Ludolf Nielsen – Hjortholm op. 53
(b. Nørre Tvede, 29 January 1876 – d. Copenhagen 16 October 1939)
Ludolf Nielsen is only one of the many Danish composers who have fallen into oblivion due to the overpowering shadow of his namesake Carl Nielsen. Raised on a farm on the island of Zealand, he received his first music lessons from local musicians and military musicians. At the age of 16, Nielsen moved to Copenhagen for further studies. Like Sibelius, Nielsen began as a talented violinist with a promising future as a virtuoso, and eventually got a free place at the conservatory where he studied violin as his main subject. Nielsen did not, however, become acquainted with the wealth of European music until 1897, when he joined the orchestra of the Tivoli Theme Park as a violist. Through orchestral playing, but also through self-study, Nielsen taught himself to be a composer and achieved his breakthrough with the symphonic poem Regnar Lodbrog, first performed in 1902. From then on, he was considered one of the most important musicians in his country – a status he was able to consolidate through his three symphonies and not least the opera Isbella and the extremely successful ballet Lackschmi. In 1926 he was appointed music consultant to the newly founded Danish Radio (DR), where he played a decisive role in the programming. A car accident with serious psychological consequences in 1932 upset his balance. Nielsen is no longer able to compose. In 1939 he died of a thyroid disease.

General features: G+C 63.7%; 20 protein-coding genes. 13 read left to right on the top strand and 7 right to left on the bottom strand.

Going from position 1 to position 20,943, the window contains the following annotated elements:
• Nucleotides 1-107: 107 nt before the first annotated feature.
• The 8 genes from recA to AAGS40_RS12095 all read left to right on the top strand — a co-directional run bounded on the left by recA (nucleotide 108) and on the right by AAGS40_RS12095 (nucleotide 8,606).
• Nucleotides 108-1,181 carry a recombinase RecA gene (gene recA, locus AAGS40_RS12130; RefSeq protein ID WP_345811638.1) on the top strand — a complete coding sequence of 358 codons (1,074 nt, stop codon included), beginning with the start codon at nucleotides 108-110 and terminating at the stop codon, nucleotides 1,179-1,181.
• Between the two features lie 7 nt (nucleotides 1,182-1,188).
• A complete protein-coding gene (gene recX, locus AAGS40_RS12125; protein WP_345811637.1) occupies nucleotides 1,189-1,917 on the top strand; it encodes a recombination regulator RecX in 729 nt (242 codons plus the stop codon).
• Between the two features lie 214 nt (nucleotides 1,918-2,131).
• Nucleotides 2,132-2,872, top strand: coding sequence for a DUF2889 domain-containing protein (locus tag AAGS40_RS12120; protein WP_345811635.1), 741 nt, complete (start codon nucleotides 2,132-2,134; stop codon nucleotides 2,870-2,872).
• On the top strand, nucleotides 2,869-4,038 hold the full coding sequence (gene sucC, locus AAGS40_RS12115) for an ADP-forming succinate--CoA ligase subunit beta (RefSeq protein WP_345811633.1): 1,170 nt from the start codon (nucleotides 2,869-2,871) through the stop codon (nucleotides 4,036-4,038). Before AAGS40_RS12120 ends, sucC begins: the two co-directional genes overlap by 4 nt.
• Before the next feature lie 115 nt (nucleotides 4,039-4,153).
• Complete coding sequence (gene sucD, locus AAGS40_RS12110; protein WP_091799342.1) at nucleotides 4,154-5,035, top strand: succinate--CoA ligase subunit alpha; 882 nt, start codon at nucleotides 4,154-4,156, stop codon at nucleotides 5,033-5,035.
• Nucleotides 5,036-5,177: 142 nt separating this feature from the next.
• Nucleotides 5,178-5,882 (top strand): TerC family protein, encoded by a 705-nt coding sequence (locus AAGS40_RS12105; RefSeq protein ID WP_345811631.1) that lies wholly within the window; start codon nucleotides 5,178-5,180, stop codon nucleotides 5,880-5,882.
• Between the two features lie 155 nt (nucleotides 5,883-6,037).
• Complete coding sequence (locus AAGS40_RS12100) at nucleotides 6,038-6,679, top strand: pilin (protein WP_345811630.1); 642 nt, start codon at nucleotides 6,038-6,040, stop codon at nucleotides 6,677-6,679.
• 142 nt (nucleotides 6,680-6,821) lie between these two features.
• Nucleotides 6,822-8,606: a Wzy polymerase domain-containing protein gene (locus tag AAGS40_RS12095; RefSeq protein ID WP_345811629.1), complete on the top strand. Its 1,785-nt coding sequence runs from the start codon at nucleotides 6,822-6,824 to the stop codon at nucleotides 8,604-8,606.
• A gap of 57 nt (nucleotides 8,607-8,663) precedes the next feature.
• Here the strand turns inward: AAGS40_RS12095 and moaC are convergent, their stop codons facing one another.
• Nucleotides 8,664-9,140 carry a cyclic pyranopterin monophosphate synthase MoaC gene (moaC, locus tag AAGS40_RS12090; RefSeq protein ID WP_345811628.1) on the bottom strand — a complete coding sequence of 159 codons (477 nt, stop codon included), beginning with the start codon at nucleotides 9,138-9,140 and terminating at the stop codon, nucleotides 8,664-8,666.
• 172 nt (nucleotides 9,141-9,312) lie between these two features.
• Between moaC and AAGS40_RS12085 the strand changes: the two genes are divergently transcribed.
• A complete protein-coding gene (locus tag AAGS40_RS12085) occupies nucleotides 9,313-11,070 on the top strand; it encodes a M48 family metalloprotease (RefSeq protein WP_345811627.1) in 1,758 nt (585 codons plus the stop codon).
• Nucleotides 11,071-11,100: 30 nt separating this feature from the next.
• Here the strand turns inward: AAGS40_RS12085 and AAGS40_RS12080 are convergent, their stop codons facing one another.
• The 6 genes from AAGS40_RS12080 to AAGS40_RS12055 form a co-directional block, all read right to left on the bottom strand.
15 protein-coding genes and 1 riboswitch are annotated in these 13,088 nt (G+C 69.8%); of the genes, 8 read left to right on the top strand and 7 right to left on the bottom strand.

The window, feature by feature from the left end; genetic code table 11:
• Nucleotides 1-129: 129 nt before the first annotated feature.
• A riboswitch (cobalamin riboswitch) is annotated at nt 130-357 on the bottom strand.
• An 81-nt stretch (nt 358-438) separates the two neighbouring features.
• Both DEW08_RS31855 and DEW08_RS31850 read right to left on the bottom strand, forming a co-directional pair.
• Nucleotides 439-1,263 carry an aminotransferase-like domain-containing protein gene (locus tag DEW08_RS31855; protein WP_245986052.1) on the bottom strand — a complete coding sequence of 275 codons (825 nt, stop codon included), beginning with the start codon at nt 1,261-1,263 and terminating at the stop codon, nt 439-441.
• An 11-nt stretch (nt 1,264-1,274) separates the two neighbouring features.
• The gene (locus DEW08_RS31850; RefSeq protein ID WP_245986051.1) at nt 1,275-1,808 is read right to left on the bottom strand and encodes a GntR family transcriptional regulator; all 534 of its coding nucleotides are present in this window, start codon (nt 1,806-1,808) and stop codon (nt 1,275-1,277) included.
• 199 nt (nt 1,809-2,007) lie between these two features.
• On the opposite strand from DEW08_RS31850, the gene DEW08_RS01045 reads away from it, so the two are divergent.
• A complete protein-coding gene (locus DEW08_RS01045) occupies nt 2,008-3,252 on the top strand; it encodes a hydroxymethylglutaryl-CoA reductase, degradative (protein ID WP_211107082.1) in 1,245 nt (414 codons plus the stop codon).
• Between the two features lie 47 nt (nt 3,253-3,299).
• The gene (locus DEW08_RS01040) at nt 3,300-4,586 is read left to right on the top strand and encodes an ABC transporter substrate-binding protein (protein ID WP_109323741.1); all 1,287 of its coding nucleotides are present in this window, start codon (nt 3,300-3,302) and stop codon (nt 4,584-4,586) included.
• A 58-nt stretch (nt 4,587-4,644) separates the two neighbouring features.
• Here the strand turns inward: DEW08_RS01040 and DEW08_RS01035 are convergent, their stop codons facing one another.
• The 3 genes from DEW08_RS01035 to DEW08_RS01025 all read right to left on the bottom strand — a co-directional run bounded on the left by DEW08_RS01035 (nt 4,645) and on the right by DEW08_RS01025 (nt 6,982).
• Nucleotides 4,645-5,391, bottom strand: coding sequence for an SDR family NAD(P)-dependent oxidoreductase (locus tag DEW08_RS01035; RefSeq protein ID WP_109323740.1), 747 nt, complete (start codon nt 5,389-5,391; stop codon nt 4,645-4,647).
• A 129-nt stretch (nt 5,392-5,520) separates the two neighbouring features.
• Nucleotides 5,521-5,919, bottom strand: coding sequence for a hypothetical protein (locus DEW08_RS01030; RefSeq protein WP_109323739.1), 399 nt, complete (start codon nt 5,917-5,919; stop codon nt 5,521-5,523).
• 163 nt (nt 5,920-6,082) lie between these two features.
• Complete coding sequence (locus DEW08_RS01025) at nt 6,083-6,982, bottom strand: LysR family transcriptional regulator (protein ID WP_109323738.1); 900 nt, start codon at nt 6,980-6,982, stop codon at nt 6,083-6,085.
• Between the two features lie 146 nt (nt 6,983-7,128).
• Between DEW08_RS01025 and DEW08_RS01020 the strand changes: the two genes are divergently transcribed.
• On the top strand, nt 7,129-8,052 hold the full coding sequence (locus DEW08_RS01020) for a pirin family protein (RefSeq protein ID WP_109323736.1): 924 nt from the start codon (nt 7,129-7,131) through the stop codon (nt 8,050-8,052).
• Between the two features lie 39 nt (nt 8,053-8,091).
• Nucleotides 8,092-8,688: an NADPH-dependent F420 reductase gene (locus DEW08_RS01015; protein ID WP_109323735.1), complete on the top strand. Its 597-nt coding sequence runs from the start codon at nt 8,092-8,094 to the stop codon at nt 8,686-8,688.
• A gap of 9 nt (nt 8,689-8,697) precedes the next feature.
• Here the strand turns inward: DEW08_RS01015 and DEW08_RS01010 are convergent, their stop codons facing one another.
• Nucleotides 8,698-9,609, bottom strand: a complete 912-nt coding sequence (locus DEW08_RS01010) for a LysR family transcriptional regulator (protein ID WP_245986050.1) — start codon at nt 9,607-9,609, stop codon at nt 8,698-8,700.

Ludolf Nielsen’s oeuvre, comprising some 200 works, includes operas, symphonies, symphonic poems, ballets, music for plays, works for solo instrument and nearly 100 songs. …
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